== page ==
When choosing the right grass types for any landscaping project, it is important to know the many differences between types of grass. There are over 12,000 types of grass, and knowing how each type performs with different soils, climates, and growing environments will help you select the type that is most appropriate for your particular need. Grass types differ in their ability to stand up to temperatures, their tolerance for traffic, susceptibility to disease, and more.
How Does Grass Grow?
Grass grows from individual seeds that when planted in soil, will extend roots downward while the plant grows upward. The roots serve to deliver water and nutrients to the plant while also keeping it attached to the ground. Along with water and nutrients, grass also needs about four to six hours of sunlight each day to thrive, though different types of grass have different sunlight requirements. Factors that can impact how grass grows include temperature, water, the types of grass seed used, and the amount of thatch, or layer grass at the surface of the soil.
Grass Types You Should Know About
Best Types Of Grass For Heavy Traffic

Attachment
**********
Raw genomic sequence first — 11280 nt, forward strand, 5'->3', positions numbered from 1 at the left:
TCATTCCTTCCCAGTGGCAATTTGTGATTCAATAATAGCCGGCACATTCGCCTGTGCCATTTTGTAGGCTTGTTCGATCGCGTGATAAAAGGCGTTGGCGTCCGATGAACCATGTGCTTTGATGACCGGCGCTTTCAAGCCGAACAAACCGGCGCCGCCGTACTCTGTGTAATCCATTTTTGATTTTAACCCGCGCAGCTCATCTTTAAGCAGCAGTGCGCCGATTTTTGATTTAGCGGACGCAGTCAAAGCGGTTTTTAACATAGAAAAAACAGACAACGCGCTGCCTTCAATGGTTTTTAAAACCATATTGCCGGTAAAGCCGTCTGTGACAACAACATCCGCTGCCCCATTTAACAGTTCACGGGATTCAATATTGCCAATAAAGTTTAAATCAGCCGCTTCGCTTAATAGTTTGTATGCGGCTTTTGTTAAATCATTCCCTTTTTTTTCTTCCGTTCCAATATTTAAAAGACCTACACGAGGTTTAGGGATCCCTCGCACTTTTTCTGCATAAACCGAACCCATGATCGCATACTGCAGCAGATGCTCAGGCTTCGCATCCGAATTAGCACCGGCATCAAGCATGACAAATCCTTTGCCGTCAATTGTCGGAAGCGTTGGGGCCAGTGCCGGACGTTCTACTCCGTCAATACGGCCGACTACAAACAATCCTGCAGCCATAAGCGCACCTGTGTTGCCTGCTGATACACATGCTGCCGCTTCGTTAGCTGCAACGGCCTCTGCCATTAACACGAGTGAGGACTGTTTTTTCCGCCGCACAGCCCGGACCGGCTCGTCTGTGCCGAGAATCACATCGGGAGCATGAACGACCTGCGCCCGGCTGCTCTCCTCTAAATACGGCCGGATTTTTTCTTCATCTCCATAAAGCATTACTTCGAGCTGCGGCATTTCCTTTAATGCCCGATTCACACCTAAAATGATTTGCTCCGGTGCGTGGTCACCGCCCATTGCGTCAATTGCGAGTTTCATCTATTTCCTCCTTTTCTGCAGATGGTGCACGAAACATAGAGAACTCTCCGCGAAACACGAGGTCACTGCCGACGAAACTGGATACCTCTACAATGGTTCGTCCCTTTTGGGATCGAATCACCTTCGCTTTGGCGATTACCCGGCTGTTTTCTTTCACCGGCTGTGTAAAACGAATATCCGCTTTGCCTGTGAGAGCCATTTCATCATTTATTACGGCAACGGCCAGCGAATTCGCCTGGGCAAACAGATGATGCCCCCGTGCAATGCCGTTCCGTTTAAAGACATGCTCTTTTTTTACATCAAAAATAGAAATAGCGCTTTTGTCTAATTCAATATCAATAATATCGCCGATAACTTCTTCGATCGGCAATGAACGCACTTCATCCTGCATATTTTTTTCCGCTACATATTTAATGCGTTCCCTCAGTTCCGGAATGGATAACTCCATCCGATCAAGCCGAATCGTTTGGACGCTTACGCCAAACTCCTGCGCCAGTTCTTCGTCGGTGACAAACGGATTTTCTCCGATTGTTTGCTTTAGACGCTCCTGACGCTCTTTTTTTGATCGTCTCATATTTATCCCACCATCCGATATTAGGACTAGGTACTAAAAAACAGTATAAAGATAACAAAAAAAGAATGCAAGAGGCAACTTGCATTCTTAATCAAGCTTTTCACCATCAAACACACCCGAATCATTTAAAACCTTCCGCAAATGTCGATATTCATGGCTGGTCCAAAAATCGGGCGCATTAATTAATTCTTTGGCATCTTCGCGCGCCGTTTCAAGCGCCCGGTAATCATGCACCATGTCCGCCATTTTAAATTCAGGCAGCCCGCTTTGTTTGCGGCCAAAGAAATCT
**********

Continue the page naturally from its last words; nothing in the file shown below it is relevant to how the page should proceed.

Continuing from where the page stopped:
Kentucky bluegrass is a common grass type that does well in moderate temperatures. The appearance is fine and textured and bluegrass is a durable choice that self-repairs and is more resistant to diseases than other types of grass. Because of its hearty properties, Bluegrass is often recommended for areas that experience heavy foot traffic. Bluegrass is a fast-growing grass that grows even in damaged soil and during the winter. A lawn made with bluegrass will mature in about one to three months and needs to be mowed at least once per week during high season.
The fast-maturing perennial ryegrass one of the types of grass that can survive heavy traffic and even drought-like conditions. Once fully matured, the grass grows at a low rate of speed. Ryegrass does well in the northern parts of the U.S., especially in areas with cool, wet summers and mild winters. It does not tolerate extreme cold as well as Kentucky bluegrass. Perennial ryegrass needs to be mowed weekly and watered at least twice a week. Seeds are often mixed with other types of grass before planting.